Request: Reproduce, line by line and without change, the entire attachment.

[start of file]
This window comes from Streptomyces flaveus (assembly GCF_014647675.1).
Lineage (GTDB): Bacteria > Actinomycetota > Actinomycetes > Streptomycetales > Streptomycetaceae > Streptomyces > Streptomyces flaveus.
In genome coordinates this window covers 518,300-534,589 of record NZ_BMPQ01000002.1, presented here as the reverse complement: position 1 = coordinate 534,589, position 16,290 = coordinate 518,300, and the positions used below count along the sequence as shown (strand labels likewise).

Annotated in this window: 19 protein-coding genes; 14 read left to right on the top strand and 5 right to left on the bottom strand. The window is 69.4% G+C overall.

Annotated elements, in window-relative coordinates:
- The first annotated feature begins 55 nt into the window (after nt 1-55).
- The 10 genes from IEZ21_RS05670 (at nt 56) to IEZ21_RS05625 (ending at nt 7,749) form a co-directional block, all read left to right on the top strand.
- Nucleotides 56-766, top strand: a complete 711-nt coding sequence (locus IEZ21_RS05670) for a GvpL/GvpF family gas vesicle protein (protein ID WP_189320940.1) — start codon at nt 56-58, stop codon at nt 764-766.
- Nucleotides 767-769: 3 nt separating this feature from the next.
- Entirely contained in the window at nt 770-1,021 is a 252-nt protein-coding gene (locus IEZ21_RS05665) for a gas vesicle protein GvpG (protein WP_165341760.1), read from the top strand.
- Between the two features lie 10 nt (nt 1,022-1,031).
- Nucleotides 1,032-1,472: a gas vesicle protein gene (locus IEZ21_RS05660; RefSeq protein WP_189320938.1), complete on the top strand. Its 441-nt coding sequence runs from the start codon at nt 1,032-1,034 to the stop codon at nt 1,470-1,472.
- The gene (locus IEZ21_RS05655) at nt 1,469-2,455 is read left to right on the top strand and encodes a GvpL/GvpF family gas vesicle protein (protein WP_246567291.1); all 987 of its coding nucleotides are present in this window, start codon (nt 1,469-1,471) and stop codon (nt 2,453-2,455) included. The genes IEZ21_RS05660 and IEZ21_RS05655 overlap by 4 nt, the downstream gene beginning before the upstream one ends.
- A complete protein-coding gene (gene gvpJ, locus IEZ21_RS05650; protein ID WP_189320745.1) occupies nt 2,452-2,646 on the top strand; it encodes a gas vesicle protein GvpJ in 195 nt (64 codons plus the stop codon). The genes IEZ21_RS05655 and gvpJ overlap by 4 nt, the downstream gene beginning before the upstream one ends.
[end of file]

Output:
This window comes from Streptomyces flaveus (assembly GCF_014647675.1).
Lineage (GTDB): Bacteria > Actinomycetota > Actinomycetes > Streptomycetales > Streptomycetaceae > Streptomyces > Streptomyces flaveus.
In genome coordinates this window covers 518,300-534,589 of record NZ_BMPQ01000002.1, presented here as the reverse complement: position 1 = coordinate 534,589, position 16,290 = coordinate 518,300, and the positions used below count along the sequence as shown (strand labels likewise).

Annotated in this window: 19 protein-coding genes; 14 read left to right on the top strand and 5 right to left on the bottom strand. The window is 69.4% G+C overall.

Annotated elements, in window-relative coordinates:
- The first annotated feature begins 55 nt into the window (after nt 1-55).
- The 10 genes from IEZ21_RS05670 (at nt 56) to IEZ21_RS05625 (ending at nt 7,749) form a co-directional block, all read left to right on the top strand.
- Nucleotides 56-766, top strand: a complete 711-nt coding sequence (locus IEZ21_RS05670) for a GvpL/GvpF family gas vesicle protein (protein ID WP_189320940.1) — start codon at nt 56-58, stop codon at nt 764-766.
- Nucleotides 767-769: 3 nt separating this feature from the next.
- Entirely contained in the window at nt 770-1,021 is a 252-nt protein-coding gene (locus IEZ21_RS05665) for a gas vesicle protein GvpG (protein WP_165341760.1), read from the top strand.
- Between the two features lie 10 nt (nt 1,022-1,031).
- Nucleotides 1,032-1,472: a gas vesicle protein gene (locus IEZ21_RS05660; RefSeq protein WP_189320938.1), complete on the top strand. Its 441-nt coding sequence runs from the start codon at nt 1,032-1,034 to the stop codon at nt 1,470-1,472.
- The gene (locus IEZ21_RS05655) at nt 1,469-2,455 is read left to right on the top strand and encodes a GvpL/GvpF family gas vesicle protein (protein WP_246567291.1); all 987 of its coding nucleotides are present in this window, start codon (nt 1,469-1,471) and stop codon (nt 2,453-2,455) included. The genes IEZ21_RS05660 and IEZ21_RS05655 overlap by 4 nt, the downstream gene beginning before the upstream one ends.
- A complete protein-coding gene (gene gvpJ, locus IEZ21_RS05650; protein ID WP_189320745.1) occupies nt 2,452-2,646 on the top strand; it encodes a gas vesicle protein GvpJ in 195 nt (64 codons plus the stop codon). The genes IEZ21_RS05655 and gvpJ overlap by 4 nt, the downstream gene beginning before the upstream one ends.